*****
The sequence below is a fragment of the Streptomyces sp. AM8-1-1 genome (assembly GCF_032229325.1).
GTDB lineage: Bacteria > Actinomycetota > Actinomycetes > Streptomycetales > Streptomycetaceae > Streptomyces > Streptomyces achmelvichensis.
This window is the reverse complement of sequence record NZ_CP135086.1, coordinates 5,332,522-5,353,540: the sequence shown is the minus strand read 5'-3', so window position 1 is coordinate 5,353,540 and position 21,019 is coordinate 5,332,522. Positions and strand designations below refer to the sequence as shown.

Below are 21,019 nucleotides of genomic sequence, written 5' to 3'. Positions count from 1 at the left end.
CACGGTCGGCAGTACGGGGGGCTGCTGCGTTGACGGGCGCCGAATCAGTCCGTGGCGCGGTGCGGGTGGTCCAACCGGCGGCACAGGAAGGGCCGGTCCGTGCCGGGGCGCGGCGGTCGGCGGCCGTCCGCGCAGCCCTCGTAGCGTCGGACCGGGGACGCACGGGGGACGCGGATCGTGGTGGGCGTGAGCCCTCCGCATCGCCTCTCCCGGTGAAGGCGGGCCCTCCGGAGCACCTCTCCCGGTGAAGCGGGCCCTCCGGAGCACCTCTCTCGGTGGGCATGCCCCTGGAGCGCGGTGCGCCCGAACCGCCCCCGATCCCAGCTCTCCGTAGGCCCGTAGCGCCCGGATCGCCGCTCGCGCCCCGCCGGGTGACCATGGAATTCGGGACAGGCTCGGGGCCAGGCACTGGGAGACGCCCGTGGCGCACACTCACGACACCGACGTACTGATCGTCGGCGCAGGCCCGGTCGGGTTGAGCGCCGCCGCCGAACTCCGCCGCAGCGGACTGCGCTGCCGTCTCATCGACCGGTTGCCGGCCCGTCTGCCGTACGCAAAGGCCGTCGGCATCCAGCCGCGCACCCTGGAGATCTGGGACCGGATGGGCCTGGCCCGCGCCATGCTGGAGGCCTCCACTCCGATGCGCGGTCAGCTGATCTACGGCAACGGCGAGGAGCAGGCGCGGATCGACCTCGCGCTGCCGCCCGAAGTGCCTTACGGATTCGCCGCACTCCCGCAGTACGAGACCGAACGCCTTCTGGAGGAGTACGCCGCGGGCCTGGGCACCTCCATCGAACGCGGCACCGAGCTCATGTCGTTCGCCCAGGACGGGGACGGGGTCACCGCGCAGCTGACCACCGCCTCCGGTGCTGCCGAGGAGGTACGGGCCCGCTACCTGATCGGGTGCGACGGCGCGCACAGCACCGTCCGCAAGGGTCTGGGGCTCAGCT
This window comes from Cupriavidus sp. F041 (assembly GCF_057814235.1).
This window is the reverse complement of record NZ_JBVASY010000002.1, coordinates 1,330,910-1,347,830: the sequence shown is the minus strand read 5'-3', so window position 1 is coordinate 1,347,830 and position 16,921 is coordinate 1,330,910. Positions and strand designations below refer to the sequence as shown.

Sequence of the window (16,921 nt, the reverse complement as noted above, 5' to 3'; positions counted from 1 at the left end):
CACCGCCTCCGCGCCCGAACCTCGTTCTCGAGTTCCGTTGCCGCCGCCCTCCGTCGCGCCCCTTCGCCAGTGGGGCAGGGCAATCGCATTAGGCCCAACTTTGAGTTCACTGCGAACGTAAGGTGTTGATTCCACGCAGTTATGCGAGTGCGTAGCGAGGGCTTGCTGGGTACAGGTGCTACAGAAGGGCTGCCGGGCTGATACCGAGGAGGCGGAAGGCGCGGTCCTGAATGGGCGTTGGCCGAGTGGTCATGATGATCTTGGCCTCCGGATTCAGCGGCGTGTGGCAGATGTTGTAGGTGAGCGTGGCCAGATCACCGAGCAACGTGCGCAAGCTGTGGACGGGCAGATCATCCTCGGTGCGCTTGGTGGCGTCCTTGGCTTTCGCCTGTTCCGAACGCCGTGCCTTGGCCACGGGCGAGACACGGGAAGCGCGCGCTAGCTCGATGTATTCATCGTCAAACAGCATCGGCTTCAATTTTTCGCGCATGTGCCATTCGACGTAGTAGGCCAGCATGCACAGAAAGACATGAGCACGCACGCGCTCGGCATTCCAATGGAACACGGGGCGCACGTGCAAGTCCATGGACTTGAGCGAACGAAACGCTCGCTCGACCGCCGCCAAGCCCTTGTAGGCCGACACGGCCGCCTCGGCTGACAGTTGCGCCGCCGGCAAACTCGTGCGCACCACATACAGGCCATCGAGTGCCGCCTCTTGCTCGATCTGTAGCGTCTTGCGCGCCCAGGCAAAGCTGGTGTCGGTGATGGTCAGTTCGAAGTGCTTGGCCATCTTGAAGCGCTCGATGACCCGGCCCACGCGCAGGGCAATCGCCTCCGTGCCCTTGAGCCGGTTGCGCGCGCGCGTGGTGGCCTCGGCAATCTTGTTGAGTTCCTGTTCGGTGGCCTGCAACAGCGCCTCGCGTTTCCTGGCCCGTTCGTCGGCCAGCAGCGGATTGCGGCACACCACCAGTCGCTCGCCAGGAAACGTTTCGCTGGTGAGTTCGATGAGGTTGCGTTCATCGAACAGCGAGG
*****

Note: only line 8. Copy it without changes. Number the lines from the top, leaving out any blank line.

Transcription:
Sequence of the window (16,921 nt, the reverse complement as noted above, 5' to 3'; positions counted from 1 at the left end):